Date of Award
Master of Science
Maarten Vonhof, Ph.D.
Devin Bloom, Ph.D.
Tiffany Schriever, Ph.D.
Chronic wasting disease, disease ecology, white-tailed deer, wildlife disease
Masters Thesis-Open Access
Chronic wasting disease (CWD) is a fatal neurodegenerative disease that infects deer and is caused by a pathogenic prion. CWD is a concerning wildlife disease because it is incurable, potentially poses a risk to human health, and is spreading rapidly. CWD prions are transmitted both directly via bodily fluids and indirectly through environmental reservoirs such as soil. In this study, we investigated the influence of land cover and soil characteristics on CWD prevalence in white-tailed deer and mule deer. We acquired CWD prevalence data from seven North American regions and used ArcGIS to obtain land cover and soil characteristic data for each region. We input these environmental variables into a principal component analysis (PCA) to reduce multicollinearity and used the PC scores in generalized linear mixed models with CWD prevalence as the response variable. Our analysis indicated that land cover and soil characteristics explained variation in CWD prevalence in both deer species, and that the observed patterns were largely consistent across deer species and regions. Specifically, agricultural land cover, soil moisture and soil clay content were related to increased CWD prevalence while natural land cover was related to decreased CWD prevalence for both white-tailed deer and mule deer. These results imply that multiple pathways of disease transmission, both direct and indirect, are important in the spread of CWD. Uncovering the relationship between the environment and CWD provides wildlife managers valuable information in effectively controlling disease spread.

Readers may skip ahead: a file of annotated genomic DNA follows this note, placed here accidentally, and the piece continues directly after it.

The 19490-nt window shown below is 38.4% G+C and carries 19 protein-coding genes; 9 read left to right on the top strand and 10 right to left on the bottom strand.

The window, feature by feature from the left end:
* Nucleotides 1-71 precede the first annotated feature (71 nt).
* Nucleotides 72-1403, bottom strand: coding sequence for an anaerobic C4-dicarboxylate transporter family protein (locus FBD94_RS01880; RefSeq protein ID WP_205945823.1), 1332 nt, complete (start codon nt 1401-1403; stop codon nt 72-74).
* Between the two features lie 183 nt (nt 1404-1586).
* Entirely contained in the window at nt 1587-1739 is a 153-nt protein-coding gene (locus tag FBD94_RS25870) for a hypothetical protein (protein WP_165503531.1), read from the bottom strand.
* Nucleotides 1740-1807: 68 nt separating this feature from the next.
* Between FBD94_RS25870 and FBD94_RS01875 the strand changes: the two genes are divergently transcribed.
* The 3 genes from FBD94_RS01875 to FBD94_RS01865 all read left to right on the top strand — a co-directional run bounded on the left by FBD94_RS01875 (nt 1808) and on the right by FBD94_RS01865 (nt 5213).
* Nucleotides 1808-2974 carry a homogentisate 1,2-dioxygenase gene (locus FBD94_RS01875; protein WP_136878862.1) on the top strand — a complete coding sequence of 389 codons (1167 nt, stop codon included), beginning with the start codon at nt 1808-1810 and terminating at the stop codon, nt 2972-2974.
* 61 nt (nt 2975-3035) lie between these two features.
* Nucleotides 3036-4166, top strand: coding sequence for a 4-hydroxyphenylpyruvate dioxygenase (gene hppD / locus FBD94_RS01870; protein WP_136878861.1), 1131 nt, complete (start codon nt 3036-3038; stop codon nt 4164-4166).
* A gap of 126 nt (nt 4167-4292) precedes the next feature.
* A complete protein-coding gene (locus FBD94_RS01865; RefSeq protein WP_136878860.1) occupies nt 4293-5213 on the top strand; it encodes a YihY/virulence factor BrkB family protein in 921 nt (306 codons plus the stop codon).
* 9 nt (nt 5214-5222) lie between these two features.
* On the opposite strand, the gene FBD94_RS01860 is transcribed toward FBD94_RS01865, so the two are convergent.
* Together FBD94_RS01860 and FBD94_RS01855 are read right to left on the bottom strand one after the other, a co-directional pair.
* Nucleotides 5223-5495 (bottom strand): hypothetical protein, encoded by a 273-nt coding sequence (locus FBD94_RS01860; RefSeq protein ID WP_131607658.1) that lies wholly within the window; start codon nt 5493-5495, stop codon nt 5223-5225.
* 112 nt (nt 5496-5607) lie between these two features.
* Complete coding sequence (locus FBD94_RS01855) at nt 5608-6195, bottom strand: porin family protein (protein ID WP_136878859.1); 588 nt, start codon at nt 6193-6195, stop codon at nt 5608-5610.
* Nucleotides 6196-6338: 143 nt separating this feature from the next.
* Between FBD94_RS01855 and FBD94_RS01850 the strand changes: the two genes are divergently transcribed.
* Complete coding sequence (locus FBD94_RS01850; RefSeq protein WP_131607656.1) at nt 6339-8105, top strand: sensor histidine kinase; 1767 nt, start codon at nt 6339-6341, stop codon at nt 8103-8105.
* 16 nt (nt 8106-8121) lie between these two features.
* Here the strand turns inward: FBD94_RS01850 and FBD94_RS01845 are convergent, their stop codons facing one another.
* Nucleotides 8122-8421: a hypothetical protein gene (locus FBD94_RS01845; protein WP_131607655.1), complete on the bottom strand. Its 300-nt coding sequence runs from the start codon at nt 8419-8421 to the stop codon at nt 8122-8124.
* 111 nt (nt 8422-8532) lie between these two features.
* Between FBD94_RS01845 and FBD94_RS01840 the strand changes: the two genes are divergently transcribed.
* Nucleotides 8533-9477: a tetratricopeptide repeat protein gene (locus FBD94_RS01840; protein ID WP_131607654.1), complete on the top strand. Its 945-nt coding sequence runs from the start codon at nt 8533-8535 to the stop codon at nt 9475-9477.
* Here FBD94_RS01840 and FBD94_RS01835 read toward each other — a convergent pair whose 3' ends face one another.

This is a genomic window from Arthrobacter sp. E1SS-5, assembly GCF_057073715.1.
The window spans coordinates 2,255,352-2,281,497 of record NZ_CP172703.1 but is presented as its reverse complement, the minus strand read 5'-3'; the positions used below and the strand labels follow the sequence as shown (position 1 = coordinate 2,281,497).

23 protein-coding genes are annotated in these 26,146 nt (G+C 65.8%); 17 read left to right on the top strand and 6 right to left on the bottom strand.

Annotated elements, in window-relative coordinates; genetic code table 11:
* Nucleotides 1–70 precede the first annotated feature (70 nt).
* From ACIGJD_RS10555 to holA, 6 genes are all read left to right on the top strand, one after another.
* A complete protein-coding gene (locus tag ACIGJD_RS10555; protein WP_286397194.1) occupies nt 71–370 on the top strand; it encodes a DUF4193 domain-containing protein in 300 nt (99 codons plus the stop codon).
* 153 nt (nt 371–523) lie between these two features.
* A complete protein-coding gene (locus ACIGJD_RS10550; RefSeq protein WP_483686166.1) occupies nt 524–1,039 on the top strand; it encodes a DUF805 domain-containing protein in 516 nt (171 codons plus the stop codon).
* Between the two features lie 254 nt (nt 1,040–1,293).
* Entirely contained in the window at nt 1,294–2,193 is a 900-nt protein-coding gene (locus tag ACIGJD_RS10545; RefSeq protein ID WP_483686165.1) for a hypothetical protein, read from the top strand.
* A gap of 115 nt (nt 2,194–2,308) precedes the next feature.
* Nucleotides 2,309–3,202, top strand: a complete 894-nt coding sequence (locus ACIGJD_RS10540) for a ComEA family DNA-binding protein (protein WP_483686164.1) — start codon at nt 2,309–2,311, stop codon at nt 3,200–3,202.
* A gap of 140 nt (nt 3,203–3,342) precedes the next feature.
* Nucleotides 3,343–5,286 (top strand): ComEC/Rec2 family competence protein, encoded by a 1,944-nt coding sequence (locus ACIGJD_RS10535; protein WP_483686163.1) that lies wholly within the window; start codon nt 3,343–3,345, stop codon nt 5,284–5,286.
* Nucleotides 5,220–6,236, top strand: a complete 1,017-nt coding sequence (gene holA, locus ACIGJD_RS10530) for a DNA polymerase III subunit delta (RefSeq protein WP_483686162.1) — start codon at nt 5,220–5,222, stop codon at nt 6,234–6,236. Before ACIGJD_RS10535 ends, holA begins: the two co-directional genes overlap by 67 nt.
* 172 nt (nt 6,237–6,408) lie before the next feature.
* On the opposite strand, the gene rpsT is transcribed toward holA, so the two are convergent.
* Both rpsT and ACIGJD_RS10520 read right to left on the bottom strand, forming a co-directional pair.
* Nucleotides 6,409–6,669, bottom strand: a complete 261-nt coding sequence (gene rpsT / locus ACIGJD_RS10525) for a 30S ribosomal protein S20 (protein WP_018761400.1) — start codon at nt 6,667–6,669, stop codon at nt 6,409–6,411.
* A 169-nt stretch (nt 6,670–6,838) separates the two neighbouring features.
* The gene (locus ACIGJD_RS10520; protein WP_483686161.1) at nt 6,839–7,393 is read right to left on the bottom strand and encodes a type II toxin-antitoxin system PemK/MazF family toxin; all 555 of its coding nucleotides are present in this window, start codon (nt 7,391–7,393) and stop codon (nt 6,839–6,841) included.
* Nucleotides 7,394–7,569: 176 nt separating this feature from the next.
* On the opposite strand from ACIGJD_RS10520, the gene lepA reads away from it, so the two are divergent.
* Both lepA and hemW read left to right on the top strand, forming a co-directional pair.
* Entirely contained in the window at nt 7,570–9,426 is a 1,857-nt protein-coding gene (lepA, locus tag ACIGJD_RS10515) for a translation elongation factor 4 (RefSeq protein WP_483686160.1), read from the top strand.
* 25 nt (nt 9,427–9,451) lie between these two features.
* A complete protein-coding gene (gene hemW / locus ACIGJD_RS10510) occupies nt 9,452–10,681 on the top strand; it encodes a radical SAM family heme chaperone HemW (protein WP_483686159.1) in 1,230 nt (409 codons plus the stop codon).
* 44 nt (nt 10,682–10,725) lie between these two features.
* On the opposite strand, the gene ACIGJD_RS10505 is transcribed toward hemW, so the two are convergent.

Miller, Madison L., "Influence of Soil and Land Cover on Chronic Wasting Disease Prevalence in White-tailed Deer and Mule Deer across North America" (2022). Masters Theses. 5331.